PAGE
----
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When is Your Baby Ready To...?

...Go Out in a Crowd?

1 month, other than pediatrician appointments. The concern with a newborn being in a crowd is that he'll catch an infection, which in the first month can be especially difficult to diagnose and treat. Most infections come from touch or sneezing. If you really must go into a crowd with your newborn (say, for your grandmother's 85th-birthday party), squelch the game of "pass the baby." In fact, before anyone picks up your baby, ask him to wash his hands. In a pinch, you might want to bring a bottle of hand sanitizer to make it easy. (You may hear whispering about your being overprotective. Ignore it.) If the party is indoors and cousin Joe is coughing, you'll want to say your goodbyes early.

 

...Drink Water?

Your baby gets enough water from breast milk or formula. Water fills him up so he drinks less of the formula or breastmilk he needs. Explain this to your mom when she insists that the baby must be thirsty. If it's a scorcher of a day, you can always give him extra breast milk or formula. When your baby is ready for solids, between 4 and 6 months, you can let him drink a little water, but limit it to 4 ounces a day. Don't force it. When he's ill, he may need extra water; consult your pediatrician in that case.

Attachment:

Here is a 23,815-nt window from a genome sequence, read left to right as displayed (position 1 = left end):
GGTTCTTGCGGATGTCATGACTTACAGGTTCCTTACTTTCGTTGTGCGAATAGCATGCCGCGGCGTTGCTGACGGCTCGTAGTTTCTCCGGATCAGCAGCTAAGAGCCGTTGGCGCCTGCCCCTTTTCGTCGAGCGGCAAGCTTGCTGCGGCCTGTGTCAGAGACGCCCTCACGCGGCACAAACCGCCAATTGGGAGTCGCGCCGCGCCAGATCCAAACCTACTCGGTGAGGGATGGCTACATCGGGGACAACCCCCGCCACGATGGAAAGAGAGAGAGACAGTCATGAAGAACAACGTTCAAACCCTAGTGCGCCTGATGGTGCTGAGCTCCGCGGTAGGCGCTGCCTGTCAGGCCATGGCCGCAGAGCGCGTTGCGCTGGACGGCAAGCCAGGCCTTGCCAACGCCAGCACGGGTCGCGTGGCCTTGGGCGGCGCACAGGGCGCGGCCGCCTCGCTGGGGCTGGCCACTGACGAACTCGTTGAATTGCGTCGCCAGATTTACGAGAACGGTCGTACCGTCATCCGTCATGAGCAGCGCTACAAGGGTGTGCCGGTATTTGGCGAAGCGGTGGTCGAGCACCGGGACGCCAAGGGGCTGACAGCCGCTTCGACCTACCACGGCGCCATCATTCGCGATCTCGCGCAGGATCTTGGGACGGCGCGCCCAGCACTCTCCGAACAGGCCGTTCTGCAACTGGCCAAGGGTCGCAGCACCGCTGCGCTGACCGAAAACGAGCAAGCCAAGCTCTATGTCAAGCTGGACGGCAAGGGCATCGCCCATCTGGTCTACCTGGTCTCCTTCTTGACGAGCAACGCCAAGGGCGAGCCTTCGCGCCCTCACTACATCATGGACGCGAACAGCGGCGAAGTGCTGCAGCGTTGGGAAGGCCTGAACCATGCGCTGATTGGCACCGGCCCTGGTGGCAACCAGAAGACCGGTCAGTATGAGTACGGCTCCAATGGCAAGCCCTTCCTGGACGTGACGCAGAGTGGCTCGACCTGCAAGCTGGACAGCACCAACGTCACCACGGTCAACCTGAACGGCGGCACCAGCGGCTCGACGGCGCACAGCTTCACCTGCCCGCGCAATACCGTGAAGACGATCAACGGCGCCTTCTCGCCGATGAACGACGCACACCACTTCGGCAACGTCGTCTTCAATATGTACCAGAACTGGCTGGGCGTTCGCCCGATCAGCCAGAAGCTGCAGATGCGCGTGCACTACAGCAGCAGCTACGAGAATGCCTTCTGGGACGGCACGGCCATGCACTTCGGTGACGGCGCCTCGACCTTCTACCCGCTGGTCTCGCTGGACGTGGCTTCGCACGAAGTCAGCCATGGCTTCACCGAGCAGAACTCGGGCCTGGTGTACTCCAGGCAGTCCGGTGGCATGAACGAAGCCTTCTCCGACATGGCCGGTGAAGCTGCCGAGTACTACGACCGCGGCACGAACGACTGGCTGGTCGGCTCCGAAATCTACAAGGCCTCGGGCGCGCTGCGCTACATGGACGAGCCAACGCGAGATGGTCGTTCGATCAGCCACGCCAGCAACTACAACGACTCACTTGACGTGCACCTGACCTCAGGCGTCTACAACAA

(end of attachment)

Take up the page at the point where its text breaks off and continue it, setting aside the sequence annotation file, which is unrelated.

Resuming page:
...Give Up Her Paci?

Pretty much any time between now and the last year of preschool. Despite what your pushy sister-in-law says, the American Academy of Pediatrics actually recommends pacifiers for naps and bedtime for the entire first year to reduce the risk of sudden infant death syndrome (SIDS). As to the oft-cited dental problems, pacifiers typically have no effect on the teeth before age 2, and little effect before the fourth birthday. One caveat: Recent studies have linked pacifiers with a higher rate of ear infections, so if these have been a problem, it may be worth trying to lose the paci sooner rather than later. Here's a tip: Many babies between 7 and 9 months of age seem to hardly notice if their Binky disappears. So that's the perfect time to start reducing the situations in which you allow it. For instance, drop wide-awake, during-the-day use first, then go from there, until she's using it only at bedtime in her crib. If you've missed that window, don't worry. Just avoid making the switch when there are other big changes going on at home, such as your return to work or during the throes of potty training.

 

...Have Her Ears Pierced?

4 months, after she's had a tetanus shot. If you opt to do it this young, those piercing booths at the mall are not the place-have her ears pierced by her doctor. A good number of pediatricians perform this service now. The doctor will probably do this anyway, but just in case: Ask that your baby's ears be numbed first. The bonus to getting it done at this age is that she's not yet coordinated enough to pull on her ears, making it much less likely that they'll get infected and much easier for you to care for them properly (your pediatrician will tell you how).

 

...Ditch Rectal Thermometers?